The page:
Though it began as a print newspaper, The Onion has set its full focus on the Web in recent months, so it’s no surprise the satire standby is shifting some of its energies to mocking the scourge of viral media.
In June, that will take the form of a new site, the aptly dubbed ClickHole.com. The site is meant to parody the likes of BuzzFeed, Upworthy and ViralNova, and it will be “filled with content so shareable, snackable and clickable, it will rob you of all logic and reason,” according to a coming-soon announcement that also provides a “step-by-step guide to clicking.” (There is also a button that invites you to click, over and over, for no earthly purpose.)
An Onion public relations director promised Capital New York that the launch is for real. The site has already been heavily mocking slideshows and the click-bait culture in recent months. That has taken the form of fake op-eds like “Let Me Explain Why Miley Cyrus’ VMA Performance Was Our Top Story This Morning” and “Please Click on Our Website’s Banner Ads,” as well as slideshows like “51 Blank Slides,” “10 Steps to Creating Your Own Slideshow” and the classic “10 Things That Will Make You SUPER Nostalgic for the ‘'90s.”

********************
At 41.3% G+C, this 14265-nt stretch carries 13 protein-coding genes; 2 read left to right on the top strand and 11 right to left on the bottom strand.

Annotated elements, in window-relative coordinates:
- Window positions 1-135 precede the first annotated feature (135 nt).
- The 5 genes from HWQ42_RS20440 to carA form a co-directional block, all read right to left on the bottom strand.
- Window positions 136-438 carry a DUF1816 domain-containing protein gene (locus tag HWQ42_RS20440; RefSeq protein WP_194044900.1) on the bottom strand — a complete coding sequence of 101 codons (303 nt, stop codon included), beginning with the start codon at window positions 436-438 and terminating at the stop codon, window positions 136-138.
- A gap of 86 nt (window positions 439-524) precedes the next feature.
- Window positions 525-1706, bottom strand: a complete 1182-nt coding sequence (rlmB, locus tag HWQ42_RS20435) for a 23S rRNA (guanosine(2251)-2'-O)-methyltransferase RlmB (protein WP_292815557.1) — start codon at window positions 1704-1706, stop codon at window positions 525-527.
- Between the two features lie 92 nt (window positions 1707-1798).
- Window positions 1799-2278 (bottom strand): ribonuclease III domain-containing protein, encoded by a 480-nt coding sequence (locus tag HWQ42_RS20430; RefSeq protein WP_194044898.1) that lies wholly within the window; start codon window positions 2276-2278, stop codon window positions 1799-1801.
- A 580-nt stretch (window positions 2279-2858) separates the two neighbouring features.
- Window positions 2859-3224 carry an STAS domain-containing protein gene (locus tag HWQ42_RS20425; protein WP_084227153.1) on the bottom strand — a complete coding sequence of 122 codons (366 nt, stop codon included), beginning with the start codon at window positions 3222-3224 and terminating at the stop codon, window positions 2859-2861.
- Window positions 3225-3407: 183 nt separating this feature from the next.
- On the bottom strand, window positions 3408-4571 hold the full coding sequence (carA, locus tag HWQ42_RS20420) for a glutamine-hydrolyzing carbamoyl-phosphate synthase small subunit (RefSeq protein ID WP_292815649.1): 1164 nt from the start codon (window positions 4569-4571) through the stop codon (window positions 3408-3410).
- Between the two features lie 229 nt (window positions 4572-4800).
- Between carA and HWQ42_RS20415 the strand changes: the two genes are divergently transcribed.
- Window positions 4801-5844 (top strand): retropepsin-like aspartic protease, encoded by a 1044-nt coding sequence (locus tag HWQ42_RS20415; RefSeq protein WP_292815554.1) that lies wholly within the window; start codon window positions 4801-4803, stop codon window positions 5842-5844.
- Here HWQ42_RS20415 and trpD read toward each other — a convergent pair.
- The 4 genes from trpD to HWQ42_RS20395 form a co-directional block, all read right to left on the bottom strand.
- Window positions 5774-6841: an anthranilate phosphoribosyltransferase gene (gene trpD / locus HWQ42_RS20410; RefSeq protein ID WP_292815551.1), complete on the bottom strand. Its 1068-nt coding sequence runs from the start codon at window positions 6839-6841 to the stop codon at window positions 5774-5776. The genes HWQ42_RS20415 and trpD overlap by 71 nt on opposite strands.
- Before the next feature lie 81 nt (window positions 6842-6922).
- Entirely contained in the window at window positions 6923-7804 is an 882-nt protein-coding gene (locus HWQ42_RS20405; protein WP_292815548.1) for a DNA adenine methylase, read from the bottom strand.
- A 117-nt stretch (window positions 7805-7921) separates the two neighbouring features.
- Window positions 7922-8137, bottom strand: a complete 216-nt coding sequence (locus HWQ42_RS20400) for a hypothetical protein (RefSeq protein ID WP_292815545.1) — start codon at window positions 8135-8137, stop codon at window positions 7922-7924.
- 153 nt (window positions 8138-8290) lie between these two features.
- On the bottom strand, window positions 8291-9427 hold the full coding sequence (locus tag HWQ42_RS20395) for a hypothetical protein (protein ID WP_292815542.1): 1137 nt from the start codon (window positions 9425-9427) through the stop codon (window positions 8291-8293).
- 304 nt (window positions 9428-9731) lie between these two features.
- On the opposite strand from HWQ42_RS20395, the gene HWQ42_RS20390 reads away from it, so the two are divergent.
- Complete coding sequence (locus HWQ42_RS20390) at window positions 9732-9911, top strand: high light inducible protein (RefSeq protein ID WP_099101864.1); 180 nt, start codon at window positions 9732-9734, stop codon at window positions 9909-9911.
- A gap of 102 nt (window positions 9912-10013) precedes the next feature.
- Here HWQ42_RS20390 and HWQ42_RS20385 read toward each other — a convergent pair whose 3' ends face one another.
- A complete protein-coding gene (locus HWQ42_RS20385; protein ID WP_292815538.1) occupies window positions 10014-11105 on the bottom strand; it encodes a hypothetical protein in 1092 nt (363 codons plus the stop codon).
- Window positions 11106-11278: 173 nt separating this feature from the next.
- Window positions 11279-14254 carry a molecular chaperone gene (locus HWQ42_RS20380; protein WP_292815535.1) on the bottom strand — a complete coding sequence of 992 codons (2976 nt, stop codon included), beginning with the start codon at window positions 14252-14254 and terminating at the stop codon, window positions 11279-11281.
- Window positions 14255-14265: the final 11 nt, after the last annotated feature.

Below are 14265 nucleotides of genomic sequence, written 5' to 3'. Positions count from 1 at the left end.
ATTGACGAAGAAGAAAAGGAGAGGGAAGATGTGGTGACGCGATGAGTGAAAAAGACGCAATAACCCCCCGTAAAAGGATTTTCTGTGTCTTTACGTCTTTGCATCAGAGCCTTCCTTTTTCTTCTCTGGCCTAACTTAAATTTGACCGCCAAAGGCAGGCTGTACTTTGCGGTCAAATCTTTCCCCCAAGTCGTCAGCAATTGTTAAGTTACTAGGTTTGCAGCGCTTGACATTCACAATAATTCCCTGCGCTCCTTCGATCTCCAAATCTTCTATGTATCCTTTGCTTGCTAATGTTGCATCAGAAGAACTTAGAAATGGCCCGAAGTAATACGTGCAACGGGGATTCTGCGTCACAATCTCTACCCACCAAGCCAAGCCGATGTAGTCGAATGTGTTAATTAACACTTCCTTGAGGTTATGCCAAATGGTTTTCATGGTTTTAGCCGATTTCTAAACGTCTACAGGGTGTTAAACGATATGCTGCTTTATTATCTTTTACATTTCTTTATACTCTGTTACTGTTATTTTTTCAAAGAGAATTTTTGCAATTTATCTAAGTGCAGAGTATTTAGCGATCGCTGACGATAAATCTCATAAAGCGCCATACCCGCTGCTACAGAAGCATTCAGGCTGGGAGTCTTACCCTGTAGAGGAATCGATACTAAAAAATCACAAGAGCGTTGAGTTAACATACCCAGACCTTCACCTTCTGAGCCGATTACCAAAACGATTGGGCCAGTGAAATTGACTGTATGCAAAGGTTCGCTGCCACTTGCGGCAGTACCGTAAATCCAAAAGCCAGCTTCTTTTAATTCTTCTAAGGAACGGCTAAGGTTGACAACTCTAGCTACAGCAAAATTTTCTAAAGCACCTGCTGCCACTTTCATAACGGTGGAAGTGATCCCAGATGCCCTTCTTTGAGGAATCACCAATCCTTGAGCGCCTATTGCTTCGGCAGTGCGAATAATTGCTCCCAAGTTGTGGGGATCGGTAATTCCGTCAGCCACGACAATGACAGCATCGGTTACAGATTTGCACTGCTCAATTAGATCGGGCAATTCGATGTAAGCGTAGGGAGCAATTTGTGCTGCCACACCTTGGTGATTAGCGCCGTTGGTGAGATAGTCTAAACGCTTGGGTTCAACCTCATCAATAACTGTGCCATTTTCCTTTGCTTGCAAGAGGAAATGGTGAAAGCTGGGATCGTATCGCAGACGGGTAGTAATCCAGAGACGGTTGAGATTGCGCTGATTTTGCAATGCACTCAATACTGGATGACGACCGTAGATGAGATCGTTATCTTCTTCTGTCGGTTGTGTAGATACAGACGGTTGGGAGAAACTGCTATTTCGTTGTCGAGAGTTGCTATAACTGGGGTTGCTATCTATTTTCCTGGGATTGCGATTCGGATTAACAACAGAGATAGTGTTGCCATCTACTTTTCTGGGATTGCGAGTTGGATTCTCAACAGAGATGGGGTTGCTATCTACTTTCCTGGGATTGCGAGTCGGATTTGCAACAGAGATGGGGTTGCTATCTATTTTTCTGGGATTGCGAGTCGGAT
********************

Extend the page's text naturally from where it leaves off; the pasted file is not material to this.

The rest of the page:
But it joins a crowded field. BuzzFeed and its competitors have grown so ubiquitous that they are mocked nearly everywhere, from Salon.com to Gawker and, especially, Twitter. Hence parody accounts like the popular @UpWorthIt:
This Infertile Waitress Is About To Get A Baby As A Tip. Watch Her Reaction.— Up Worth It (@UpWorthIt) February 18, 2014
And the less heralded @Buzz__Kill:
20 of The Best Chinese Food Take Out Food Places To Order From Alone— BuzzKIll (@Buzz__Kill) September 2, 2013
There is also FeedBuzz, a BuzzFeed parody site created by Twitter user @vrunt. Sadly, the site appears to have run its course, but quality viral #content like “The Egyptian Coup Explained by YouPorn Comments” and “What City Should You Actually Die In” is forever.